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Gimme shelter: Manufacturing custom enclosures in the Bakken

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Despite the current drilling slowdown and oil price decline, the U.S. shale boom continues to be a draw for ancillary businesses that are seeing opportunity in the growing needs of the shale revolution. Although the explosive growth has subsided, many companies are realizing that the drilling hasn’t gone bust, rather it’s slowed to a pace that allows the surrounding areas to breathe and evaluate how to provide services for a global industry.

Founded by Richard and Claudia Cossette in 1983, custom tarp manufacturer T.R.S. Industries is attempting to capitalize on this slowed momentum by offering customized products faster than their out of state competition. T.R.S. had humble beginnings in the home garage of Richard Cossette’s father, where they first started patching tarps for semi-trailers. Soon after, accompanied by their sons Richard, Shane and Bob, the Cossettes nurtured the company and fostered its continued success, eventually moving to the Fargo Industrial Park in 1989.

Over the years, the company continued to grow into a larger operating space. Last year T.R.S. settled into its latest expansion with an addition that increased its manufacturing space to 69,000 square feet. Housing all the employees under one roof, customer needs are addressed more efficiently, says Richard Cossette, founder and president of T.R.S. The company has since shifted from its modest beginnings to making everything from boat covers, wind tamers for semi-trailers, lumber and steel covers, to the latest endeavor of entering into the oil and gas industry, working with operators and outfitting rigs and refineries with custom made products, protecting workers from the elements.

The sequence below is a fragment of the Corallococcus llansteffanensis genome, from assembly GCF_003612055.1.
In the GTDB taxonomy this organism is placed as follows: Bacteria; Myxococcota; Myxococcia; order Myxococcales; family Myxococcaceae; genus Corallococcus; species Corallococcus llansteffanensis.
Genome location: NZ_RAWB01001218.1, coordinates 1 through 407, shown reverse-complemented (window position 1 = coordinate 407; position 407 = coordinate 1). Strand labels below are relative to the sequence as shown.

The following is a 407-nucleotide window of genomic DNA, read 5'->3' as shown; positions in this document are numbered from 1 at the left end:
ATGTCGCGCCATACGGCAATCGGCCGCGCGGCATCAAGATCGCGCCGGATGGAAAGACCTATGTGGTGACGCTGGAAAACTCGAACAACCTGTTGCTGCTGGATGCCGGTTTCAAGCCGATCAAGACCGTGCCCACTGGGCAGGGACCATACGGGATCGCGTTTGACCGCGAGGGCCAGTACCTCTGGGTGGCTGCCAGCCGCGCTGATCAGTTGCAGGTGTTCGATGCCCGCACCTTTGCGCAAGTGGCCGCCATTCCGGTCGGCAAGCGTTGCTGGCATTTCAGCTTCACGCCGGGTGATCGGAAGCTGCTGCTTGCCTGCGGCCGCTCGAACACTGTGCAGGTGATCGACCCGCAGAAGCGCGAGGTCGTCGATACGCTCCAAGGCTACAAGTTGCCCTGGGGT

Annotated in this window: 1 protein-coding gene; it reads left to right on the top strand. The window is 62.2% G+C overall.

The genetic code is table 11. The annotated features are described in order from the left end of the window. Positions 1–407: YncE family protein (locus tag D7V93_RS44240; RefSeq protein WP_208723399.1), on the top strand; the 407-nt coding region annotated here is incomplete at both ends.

“We’re a company that can switch gears really fast. That’s what has made our business interesting,” Cossette said. “Most of the companies that are currently supplying covers for the oil and gas industry are located out of state but we have the ability to complete an order in a matter of days and ship the product within a day rather than having the customer wait two to three weeks for it to arrive.” Cossette said the majority of companies in the North Dakota oil patch are still relying on products made out of state, often shipped in from California, Colorado and Utah. T.R.S. boasts the ability to deliver their custom products to a client within a day.

The customization of the products offered is essential to an industry that operates in some of the most extreme conditions, especially in areas such as the Bakken where rigs operate 24/7 despite wind chills of 40 degrees below zero in the winter or temperatures of 100 degrees in the summer. T.R.S. has taken care to select materials able to withstand the environmental extremes as well as the corrosive materials from the oilfield that the tarps might come into contact with.

T.R.S. utilizes high quality materials capable of withstanding the harsh conditions found in the field. Choosing to forego the commonly used high density polyethylene (HDPE) material, T.R.S. has opted for the more durable XR-5 fabric, a synthetically reinforced geomembrane. The XR-5 fabric provides higher strength at a minimum thickness and is not subject to cracking due to environmental stressors. Additionally, the fabric is able to withstand long-term ultra violet exposure, high temperatures and oxidation.

The XR-5 fabric available to T.R.S. is also rated to have a high thermal stability, meaning it eliminates the need for changing temperatures to be considered in the design phase. The material retains its dimensions in a broad temperature range, making it even more resistant to the cracking commonly found in HDPE materials. It is also highly puncture and tear resistant and can withstand long-term exposure to corrosive hydrocarbons without sacrificing the material’s structural integrity.

Using the contacts made from various trips out west, Richard says they’ve been able to team up with various contracting companies and are continuing to expand their presence in the oil patch. During a recent visit, through sources close to Jack Ekstrom, Vice President of Corporate and Government Relations for Whiting Petroleum, Cossette was able to receive several contacts for doing business with the major contracting companies in the area, potentially securing their position in the region. “In the coming months we’ll be securing these contracts, and up here, the seasons go by so fast that soon companies will be preparing for winter and looking for covers for their operations,” Cossette said.

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